After I spent the summer working at a bookstore on Queen Street, my return to York University, for my third year, filled me with dismay. The university’s hideous grey buildings were scattered about a windswept landscape and reminded me of large boulders that a glacier had abandoned as it drew back . . .
Daddy tears at the Styrofoam cup, making snowflakes. I stare out the window at the real snow, longing for the bite against my cheeks.
“How have you been sleeping? ” he asks.
“Every night, out like a light,” Granny says . . .
On a Saturday morning Mulla Jamaluddin was explaining a dakhila, an example, to his young pupils in a classroom in the grand new Salam-e-din Mosque in Toronto’s Rosecliffe Park neighbourhood.
“One day in Baghdad, a notorious robber was finally captured after a great deal of effort by the sultan’s police,” Mulla went on in his dry, modulated voice, gesticulating with his arms, and the children at their little desks all leaned forward, eyes sparkling with curiosity, and surely mischief in the pressed smiles of some . . .
It’s spring. The sparrow dies instantly. Quick
bang, the streetcar suspended. Small black
body. You can still see white, speckled, small
grains of rice across the back, twittering youth.
You insist on a proper burial. Together we glide
through the city, bird cupped in our palms . . .
The news of your birth disturbed and excited the city. For weeks afterward, the grainy surveillance featured on local and national news broadcasts. A still from the footage appeared on the front page of the Globe and Mail and on posters displayed in post offices, subway stations and grocery stores . . .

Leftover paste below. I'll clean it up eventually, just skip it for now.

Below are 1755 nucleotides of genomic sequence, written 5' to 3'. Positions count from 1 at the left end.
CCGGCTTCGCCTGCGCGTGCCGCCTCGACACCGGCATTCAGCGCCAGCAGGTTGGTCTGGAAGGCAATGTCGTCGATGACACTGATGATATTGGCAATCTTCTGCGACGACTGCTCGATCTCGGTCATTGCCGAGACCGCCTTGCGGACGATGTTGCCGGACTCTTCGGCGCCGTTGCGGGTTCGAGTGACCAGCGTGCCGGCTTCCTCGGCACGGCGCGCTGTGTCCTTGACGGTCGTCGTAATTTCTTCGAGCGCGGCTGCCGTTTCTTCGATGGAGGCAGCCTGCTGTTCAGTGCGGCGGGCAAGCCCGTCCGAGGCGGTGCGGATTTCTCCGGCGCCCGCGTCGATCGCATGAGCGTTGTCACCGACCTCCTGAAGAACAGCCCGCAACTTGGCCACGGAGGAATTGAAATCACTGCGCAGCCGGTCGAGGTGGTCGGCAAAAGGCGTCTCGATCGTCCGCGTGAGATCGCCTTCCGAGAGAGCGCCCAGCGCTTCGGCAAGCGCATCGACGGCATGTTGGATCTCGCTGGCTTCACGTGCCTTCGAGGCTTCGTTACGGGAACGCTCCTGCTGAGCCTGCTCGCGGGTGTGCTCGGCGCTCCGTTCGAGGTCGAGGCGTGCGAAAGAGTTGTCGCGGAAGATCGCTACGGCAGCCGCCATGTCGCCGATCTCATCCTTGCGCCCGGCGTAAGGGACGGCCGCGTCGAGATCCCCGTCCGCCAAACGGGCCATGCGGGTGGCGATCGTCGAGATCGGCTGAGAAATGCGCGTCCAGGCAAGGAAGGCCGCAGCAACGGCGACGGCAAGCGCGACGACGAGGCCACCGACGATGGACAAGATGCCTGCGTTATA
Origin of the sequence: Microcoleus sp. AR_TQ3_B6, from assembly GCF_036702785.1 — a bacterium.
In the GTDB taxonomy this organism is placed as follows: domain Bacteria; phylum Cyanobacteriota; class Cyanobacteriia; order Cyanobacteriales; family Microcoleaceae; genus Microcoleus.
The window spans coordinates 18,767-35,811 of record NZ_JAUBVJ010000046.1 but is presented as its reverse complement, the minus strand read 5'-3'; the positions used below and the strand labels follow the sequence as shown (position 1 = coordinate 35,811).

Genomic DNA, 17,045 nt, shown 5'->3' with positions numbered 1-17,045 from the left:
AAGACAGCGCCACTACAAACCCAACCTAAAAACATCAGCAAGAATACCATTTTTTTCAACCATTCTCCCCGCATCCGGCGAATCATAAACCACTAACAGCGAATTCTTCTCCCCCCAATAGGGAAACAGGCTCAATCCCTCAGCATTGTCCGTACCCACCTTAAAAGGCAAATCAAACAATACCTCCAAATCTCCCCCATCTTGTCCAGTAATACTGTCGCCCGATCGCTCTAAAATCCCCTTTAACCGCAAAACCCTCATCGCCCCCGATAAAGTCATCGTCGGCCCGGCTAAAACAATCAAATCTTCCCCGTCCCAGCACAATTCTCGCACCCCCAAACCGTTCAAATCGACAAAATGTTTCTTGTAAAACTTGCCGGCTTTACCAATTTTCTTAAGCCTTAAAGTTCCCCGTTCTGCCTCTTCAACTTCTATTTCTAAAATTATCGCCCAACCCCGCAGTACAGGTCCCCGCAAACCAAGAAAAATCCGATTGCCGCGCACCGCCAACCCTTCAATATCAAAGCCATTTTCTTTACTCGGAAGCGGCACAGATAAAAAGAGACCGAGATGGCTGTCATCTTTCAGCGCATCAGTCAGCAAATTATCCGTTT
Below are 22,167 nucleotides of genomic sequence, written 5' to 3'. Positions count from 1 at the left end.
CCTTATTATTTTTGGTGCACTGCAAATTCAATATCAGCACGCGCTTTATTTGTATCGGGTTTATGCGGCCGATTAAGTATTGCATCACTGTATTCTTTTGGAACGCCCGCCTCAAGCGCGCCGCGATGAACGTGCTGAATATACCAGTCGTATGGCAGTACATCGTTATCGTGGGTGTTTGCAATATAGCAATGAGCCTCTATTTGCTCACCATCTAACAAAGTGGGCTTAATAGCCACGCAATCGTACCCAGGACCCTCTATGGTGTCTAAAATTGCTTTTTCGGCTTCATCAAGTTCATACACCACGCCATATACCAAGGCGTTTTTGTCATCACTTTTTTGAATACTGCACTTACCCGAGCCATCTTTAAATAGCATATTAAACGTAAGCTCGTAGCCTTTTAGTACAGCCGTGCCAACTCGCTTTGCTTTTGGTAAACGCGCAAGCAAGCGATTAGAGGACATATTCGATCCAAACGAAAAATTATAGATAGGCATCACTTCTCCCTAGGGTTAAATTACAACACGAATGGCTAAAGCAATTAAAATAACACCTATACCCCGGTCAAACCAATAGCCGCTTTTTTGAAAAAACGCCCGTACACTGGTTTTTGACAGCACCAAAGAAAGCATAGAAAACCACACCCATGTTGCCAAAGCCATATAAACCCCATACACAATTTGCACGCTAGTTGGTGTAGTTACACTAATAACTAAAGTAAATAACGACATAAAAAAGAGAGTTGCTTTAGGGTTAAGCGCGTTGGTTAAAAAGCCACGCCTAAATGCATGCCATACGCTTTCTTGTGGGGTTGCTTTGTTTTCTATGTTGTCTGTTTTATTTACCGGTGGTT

“We’re going back to Barbados,” my mother announces. She says this as she stands in her kitchen, wearing beige capris, black t-shirt and slippers. She is suburbia incarnate. She says it surrounded by dishes my dad has dirtied but refused to wash . . .
Rafiq Latif, handcuffed and his eyes glistening with tears, stood at the front door of his parents’ townhouse with Police Sergeant Robert Jennings. He turned to his mother, Ruksana, and muttered in muted anger, “Ammi, I did nothing wrong.”
Ruksana couldn’t control her sobbing as her daughter, Ziram, tried to calm her . . .
Cranston woke into a bougainvillea-petalled morning, a rosy-fingered dawn of a morning. Soft, pinkish sunlight was streaming its way down from the bedroom skylight, his husband Sir Maracle was sprawled and snoring gently beside him, and Rose of Sharon was crouched on his chest, eyes closed in bliss, the low, vibrating hum of her purring making sleepy syncopation with Sir Maracle’s snores . . .
Weekends without her son are lonely ones, and Linea fills them up with her have-to list. Today is one of those days, and she finds herself heading downtown to visit a co-worker who’s recently had her second child, a girl . . .
Eva had light brown skin that was as smooth and glossy as polished stone. Carol always wondered how it was that skin could be so smooth—and so soft. Eva’s skin smelled of soap and Nivea. Sometimes Carol put Nivea on her skin too—her hands, her arms . . .
cold weather birds
from dirty ice;
fake flowers bloom into
against mint houses
peeling, pistachio porches . . .
Published in TOK: Writing the New Toronto, Book 5 . . .